Let’s move on to the articles on DS and ASD. Again, in both articles, statements with the feel of generalization are made (such as, “Periodontal disease becomes prevalent in adulthood” for people with DS. Sounds like you’re implying all people with DS have, or will have, bad teeth). Or, “there is a clear connection between the brain and the gut” in the article concerning ASD. Yes, this is true, but Banks’ article seems to promote the idea that making sure a child on the ASD spectrum’s physical diet is okay will always reduce other, non-physical symptoms. Again, the once = always mentality, combined with the idea that diet is the most important thing to consider when dealing with disabilities.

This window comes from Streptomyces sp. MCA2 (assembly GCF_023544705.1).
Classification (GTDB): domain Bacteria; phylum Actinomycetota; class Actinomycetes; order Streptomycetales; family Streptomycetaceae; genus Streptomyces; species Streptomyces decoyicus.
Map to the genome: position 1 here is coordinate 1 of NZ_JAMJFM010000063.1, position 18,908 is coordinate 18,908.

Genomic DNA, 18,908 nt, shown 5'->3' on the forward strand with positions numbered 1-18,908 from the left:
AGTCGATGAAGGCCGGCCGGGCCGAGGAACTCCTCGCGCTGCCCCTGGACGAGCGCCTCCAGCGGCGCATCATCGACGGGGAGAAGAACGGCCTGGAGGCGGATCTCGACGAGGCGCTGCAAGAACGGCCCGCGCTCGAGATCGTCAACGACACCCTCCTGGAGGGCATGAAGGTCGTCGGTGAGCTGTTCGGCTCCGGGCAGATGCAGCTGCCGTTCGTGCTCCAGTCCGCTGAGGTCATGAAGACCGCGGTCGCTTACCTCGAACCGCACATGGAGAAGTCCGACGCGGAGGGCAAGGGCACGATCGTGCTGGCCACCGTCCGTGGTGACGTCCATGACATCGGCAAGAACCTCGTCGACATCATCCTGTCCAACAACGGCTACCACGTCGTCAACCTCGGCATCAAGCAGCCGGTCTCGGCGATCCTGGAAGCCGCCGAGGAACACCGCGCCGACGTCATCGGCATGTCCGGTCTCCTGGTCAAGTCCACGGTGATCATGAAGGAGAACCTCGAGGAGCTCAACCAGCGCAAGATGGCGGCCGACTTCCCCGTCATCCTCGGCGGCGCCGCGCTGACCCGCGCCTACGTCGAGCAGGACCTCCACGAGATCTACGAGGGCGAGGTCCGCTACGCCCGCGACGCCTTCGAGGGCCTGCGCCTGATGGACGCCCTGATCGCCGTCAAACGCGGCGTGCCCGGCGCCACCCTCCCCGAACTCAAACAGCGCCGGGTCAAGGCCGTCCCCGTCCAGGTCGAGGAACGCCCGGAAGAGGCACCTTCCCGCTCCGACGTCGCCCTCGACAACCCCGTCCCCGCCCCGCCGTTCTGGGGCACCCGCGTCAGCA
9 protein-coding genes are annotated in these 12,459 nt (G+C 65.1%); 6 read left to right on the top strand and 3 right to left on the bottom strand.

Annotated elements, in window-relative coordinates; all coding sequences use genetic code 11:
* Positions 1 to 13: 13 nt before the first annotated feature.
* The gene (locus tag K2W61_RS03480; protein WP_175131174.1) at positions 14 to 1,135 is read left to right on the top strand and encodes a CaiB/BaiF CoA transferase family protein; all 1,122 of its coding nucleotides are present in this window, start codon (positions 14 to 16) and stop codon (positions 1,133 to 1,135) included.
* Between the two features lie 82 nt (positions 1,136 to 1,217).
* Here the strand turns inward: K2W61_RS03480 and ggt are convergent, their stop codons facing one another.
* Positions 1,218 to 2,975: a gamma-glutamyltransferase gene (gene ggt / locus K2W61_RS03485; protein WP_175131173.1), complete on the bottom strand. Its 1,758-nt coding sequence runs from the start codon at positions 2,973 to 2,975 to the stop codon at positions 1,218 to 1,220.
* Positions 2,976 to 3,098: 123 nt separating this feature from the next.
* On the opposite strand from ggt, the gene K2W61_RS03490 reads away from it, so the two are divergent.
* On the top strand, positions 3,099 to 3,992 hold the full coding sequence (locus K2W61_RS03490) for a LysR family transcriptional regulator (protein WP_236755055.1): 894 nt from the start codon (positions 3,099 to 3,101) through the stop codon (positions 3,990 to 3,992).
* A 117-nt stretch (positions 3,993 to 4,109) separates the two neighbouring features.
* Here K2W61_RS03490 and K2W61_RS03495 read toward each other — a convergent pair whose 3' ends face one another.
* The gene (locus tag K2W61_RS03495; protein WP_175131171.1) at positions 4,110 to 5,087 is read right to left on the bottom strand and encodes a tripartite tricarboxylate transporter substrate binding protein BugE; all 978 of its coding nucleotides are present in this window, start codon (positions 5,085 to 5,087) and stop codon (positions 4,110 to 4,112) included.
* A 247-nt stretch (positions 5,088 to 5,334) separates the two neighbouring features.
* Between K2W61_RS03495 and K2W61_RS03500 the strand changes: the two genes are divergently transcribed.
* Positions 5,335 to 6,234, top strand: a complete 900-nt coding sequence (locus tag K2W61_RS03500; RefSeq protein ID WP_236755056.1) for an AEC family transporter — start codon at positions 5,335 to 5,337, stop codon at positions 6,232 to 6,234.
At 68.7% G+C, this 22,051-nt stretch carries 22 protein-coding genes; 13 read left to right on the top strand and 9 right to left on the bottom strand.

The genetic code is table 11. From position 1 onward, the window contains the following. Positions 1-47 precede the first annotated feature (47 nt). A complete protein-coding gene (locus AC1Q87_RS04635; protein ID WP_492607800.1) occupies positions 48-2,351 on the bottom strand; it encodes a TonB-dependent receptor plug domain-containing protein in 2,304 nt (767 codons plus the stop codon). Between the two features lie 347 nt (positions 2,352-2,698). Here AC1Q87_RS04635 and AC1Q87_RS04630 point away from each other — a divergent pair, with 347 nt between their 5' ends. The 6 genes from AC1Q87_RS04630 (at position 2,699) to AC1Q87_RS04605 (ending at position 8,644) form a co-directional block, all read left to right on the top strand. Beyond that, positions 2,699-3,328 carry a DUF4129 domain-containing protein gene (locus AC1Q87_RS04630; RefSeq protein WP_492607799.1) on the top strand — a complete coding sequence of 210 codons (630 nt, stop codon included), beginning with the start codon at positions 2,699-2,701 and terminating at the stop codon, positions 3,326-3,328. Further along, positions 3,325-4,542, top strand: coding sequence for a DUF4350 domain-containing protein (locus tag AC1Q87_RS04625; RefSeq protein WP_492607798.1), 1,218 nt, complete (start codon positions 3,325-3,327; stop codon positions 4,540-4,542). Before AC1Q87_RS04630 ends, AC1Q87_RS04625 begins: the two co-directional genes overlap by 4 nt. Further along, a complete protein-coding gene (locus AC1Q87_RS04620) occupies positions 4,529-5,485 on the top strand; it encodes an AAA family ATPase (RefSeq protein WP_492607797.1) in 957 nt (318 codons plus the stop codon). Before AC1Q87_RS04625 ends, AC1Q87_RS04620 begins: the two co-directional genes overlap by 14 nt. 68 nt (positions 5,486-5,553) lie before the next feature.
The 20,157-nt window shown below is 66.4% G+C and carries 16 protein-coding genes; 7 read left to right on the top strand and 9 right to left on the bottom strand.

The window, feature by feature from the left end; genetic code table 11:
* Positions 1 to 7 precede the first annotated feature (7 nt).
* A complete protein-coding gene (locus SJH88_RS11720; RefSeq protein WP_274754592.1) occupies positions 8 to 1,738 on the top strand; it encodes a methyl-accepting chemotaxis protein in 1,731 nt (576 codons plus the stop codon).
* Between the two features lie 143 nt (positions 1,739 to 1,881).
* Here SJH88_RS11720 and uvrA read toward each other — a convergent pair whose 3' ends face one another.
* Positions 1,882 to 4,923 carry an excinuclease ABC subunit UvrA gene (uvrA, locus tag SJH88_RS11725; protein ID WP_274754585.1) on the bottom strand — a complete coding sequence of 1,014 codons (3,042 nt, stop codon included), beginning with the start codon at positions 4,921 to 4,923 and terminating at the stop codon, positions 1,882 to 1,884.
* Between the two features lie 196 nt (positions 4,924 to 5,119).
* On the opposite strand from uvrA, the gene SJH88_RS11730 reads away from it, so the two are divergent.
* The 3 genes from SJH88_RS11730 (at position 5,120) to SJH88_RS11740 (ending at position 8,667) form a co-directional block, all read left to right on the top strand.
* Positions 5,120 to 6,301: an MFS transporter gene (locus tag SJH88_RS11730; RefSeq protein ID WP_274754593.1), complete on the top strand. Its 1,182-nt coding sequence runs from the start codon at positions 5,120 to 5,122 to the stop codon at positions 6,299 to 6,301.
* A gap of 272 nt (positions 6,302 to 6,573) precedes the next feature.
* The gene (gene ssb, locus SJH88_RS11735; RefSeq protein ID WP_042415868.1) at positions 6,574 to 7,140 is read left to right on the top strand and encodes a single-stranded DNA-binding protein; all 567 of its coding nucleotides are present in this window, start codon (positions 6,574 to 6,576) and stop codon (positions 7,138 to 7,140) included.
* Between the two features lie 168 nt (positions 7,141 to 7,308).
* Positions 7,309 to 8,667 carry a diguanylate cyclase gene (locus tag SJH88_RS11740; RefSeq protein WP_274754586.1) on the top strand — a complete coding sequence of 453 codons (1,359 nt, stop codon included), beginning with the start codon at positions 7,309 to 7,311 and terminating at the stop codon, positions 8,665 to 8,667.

Now, yes–we should not allow children with disabilities to live on junk foods, sodas, fatty meats, and processed food. But–and here’s the key, folks. Here’s why I chose to write this post. Neither should we allow ANY child to have such a diet. Get the picture? High-fat, high-cholesterol, junky foods are not good for anybody. And yes, they may well help reduce the severity of symptoms in people with these disabilities. But the problem comes from the fact that Banks, and other nutritionists, doctors, and other “experts” say that these foods should be “eliminated,” not reduced. The problem comes from the fact that these experts are singling out children and adults with disabilities for restricted, “special” diets, whereas people without disabilities are not often placed on “special” diets. At most, they may get a strong recommendation to eat healthier. It’s as if we’re saying, “Okay, if you don’t have a disability, you can be in control of your own food. But if you do? Then you’re not smart or responsible enough to know what you need, so you eat what others tell you to.”